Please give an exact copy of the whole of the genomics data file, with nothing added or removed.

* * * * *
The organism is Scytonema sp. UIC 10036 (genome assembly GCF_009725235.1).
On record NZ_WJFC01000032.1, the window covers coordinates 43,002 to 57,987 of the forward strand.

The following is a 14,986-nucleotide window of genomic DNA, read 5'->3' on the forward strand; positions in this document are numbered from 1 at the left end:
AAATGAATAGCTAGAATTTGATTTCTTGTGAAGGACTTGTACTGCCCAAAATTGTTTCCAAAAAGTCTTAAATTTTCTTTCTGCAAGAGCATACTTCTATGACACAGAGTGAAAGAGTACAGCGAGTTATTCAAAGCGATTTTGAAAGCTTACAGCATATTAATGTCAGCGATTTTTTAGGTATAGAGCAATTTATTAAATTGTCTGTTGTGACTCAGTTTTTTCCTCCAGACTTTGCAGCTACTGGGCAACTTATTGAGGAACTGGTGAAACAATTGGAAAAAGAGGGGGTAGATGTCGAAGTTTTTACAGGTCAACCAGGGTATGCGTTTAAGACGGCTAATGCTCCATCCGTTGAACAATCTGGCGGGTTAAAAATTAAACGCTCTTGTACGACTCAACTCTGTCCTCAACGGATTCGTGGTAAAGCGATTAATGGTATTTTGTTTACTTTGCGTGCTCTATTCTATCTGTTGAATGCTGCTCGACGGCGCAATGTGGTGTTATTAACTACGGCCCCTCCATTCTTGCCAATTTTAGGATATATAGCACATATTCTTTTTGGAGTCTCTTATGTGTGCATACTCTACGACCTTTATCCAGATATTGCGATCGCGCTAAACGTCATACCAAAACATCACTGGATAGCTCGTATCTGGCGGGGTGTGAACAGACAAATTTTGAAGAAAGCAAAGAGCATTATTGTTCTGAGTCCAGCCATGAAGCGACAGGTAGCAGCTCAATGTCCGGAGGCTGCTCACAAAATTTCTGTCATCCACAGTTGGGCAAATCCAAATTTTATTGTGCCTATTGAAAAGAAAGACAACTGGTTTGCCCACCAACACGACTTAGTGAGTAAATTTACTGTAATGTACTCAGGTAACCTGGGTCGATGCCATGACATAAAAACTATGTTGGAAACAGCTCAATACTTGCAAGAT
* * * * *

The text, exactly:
The organism is Scytonema sp. UIC 10036 (genome assembly GCF_009725235.1).
On record NZ_WJFC01000032.1, the window covers coordinates 43,002 to 57,987 of the forward strand.

The following is a 14,986-nucleotide window of genomic DNA, read 5'->3' on the forward strand; positions in this document are numbered from 1 at the left end:
AAATGAATAGCTAGAATTTGATTTCTTGTGAAGGACTTGTACTGCCCAAAATTGTTTCCAAAAAGTCTTAAATTTTCTTTCTGCAAGAGCATACTTCTATGACACAGAGTGAAAGAGTACAGCGAGTTATTCAAAGCGATTTTGAAAGCTTACAGCATATTAATGTCAGCGATTTTTTAGGTATAGAGCAATTTATTAAATTGTCTGTTGTGACTCAGTTTTTTCCTCCAGACTTTGCAGCTACTGGGCAACTTATTGAGGAACTGGTGAAACAATTGGAAAAAGAGGGGGTAGATGTCGAAGTTTTTACAGGTCAACCAGGGTATGCGTTTAAGACGGCTAATGCTCCATCCGTTGAACAATCTGGCGGGTTAAAAATTAAACGCTCTTGTACGACTCAACTCTGTCCTCAACGGATTCGTGGTAAAGCGATTAATGGTATTTTGTTTACTTTGCGTGCTCTATTCTATCTGTTGAATGCTGCTCGACGGCGCAATGTGGTGTTATTAACTACGGCCCCTCCATTCTTGCCAATTTTAGGATATATAGCACATATTCTTTTTGGAGTCTCTTATGTGTGCATACTCTACGACCTTTATCCAGATATTGCGATCGCGCTAAACGTCATACCAAAACATCACTGGATAGCTCGTATCTGGCGGGGTGTGAACAGACAAATTTTGAAGAAAGCAAAGAGCATTATTGTTCTGAGTCCAGCCATGAAGCGACAGGTAGCAGCTCAATGTCCGGAGGCTGCTCACAAAATTTCTGTCATCCACAGTTGGGCAAATCCAAATTTTATTGTGCCTATTGAAAAGAAAGACAACTGGTTTGCCCACCAACACGACTTAGTGAGTAAATTTACTGTAATGTACTCAGGTAACCTGGGTCGATGCCATGACATAAAAACTATGTTGGAAACAGCTCAATACTTGCAAGAT